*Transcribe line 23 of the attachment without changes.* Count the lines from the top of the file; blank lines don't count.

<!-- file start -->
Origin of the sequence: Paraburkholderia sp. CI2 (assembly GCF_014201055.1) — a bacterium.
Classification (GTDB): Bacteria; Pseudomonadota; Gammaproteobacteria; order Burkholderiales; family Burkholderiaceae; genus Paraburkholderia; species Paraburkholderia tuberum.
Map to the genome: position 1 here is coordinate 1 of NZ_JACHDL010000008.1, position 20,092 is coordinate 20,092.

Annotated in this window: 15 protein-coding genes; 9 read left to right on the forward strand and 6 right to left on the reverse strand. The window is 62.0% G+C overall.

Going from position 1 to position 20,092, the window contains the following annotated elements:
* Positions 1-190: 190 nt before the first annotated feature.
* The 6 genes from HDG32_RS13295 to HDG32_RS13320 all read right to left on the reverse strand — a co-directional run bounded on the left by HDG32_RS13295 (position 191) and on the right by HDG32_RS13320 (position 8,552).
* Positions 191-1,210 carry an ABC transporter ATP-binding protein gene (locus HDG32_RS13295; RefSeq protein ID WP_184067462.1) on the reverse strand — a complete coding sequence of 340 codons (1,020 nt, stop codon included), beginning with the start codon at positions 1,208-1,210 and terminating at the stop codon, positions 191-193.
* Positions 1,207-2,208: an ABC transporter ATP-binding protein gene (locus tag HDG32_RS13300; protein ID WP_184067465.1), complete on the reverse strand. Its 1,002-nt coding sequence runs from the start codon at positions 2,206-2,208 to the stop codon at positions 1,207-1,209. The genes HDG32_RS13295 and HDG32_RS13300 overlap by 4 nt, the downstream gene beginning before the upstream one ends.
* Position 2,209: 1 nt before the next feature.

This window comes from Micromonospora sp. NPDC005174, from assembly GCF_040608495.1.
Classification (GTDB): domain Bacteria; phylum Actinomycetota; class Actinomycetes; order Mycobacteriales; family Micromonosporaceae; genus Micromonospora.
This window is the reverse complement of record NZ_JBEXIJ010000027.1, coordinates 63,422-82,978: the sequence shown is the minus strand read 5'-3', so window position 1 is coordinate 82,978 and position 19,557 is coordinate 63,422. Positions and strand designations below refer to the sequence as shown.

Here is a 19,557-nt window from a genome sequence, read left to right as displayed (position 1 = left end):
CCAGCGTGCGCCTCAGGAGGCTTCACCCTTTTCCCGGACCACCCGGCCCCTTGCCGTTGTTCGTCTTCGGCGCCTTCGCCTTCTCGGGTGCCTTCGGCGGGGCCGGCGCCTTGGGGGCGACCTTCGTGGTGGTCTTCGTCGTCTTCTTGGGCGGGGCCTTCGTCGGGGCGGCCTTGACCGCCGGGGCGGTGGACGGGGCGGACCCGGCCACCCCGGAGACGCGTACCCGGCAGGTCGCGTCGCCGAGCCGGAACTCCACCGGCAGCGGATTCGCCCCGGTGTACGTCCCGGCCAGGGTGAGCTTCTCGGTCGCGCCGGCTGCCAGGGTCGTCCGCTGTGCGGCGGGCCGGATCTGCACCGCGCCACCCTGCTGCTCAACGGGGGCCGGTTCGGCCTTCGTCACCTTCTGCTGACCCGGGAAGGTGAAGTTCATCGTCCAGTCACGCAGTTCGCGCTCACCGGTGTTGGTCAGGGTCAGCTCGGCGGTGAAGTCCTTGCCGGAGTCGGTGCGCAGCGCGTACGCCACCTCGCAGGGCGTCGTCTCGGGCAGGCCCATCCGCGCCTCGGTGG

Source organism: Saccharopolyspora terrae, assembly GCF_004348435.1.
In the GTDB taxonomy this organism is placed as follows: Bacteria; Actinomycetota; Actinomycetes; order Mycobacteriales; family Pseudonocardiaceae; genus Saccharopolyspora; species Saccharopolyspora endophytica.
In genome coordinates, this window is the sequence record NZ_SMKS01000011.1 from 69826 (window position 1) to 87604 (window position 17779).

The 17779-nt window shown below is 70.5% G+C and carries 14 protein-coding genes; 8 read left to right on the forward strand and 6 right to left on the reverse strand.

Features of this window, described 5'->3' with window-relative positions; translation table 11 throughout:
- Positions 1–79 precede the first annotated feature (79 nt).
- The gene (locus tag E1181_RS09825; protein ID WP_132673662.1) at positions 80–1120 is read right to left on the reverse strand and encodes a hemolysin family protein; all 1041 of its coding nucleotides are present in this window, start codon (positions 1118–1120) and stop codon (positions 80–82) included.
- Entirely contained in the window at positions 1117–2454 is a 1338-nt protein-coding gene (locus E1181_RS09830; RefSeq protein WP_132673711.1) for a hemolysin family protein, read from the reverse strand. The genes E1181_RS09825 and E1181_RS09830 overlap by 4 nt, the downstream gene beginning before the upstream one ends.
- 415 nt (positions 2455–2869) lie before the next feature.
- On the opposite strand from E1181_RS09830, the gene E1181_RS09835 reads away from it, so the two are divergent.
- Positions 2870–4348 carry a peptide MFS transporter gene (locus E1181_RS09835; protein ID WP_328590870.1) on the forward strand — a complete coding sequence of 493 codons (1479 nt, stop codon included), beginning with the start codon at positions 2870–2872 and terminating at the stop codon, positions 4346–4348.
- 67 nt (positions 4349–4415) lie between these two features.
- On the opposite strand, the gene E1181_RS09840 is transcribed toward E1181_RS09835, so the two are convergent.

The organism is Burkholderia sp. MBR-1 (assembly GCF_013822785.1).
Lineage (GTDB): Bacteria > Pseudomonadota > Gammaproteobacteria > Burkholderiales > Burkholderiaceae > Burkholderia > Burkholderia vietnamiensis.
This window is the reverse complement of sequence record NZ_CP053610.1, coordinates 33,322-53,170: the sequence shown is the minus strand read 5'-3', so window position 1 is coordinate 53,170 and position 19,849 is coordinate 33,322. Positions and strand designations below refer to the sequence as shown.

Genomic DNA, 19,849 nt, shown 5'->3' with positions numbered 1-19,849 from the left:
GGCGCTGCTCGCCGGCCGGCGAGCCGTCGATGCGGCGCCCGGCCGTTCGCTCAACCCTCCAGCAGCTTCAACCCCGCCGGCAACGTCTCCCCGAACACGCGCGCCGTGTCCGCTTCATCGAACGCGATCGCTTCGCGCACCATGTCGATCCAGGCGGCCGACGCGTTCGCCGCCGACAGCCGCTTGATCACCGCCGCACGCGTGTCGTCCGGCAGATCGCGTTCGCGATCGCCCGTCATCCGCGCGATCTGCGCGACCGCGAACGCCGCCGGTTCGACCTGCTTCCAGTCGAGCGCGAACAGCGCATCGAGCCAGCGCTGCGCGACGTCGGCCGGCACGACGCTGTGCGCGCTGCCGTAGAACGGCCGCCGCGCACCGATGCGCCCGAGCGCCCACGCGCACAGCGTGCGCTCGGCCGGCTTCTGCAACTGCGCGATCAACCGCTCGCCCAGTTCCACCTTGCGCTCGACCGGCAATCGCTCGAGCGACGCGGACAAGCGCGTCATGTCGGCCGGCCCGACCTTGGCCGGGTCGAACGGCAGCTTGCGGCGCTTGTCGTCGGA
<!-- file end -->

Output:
- Entirely contained in the window at positions 1117–2454 is a 1338-nt protein-coding gene (locus E1181_RS09830; RefSeq protein WP_132673711.1) for a hemolysin family protein, read from the reverse strand. The genes E1181_RS09825 and E1181_RS09830 overlap by 4 nt, the downstream gene beginning before the upstream one ends.